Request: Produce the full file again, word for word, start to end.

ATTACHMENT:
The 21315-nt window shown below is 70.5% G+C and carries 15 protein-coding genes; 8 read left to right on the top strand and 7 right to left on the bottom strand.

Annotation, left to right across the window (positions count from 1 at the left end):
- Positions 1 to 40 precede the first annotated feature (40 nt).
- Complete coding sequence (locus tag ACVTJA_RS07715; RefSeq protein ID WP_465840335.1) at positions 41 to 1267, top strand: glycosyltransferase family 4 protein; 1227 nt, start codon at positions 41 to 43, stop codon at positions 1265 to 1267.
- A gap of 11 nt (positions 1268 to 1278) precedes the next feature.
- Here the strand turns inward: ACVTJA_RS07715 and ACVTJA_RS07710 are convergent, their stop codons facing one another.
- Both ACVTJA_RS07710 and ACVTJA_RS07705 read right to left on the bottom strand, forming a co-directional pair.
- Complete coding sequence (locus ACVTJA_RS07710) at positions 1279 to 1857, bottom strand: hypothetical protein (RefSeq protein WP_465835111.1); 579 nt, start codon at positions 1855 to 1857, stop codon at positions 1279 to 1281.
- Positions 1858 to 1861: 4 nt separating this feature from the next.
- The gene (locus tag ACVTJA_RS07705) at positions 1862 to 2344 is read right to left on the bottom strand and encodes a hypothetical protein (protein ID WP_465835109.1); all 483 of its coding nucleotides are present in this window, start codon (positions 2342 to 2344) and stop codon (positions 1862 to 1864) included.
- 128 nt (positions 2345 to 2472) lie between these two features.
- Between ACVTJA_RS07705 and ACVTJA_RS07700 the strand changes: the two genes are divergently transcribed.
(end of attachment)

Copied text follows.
The 21315-nt window shown below is 70.5% G+C and carries 15 protein-coding genes; 8 read left to right on the top strand and 7 right to left on the bottom strand.

Annotation, left to right across the window (positions count from 1 at the left end):
- Positions 1 to 40 precede the first annotated feature (40 nt).
- Complete coding sequence (locus tag ACVTJA_RS07715; RefSeq protein ID WP_465840335.1) at positions 41 to 1267, top strand: glycosyltransferase family 4 protein; 1227 nt, start codon at positions 41 to 43, stop codon at positions 1265 to 1267.
- A gap of 11 nt (positions 1268 to 1278) precedes the next feature.
- Here the strand turns inward: ACVTJA_RS07715 and ACVTJA_RS07710 are convergent, their stop codons facing one another.
- Both ACVTJA_RS07710 and ACVTJA_RS07705 read right to left on the bottom strand, forming a co-directional pair.
- Complete coding sequence (locus ACVTJA_RS07710) at positions 1279 to 1857, bottom strand: hypothetical protein (RefSeq protein WP_465835111.1); 579 nt, start codon at positions 1855 to 1857, stop codon at positions 1279 to 1281.
- Positions 1858 to 1861: 4 nt separating this feature from the next.
- The gene (locus tag ACVTJA_RS07705) at positions 1862 to 2344 is read right to left on the bottom strand and encodes a hypothetical protein (protein ID WP_465835109.1); all 483 of its coding nucleotides are present in this window, start codon (positions 2342 to 2344) and stop codon (positions 1862 to 1864) included.
- 128 nt (positions 2345 to 2472) lie between these two features.
- Between ACVTJA_RS07705 and ACVTJA_RS07700 the strand changes: the two genes are divergently transcribed.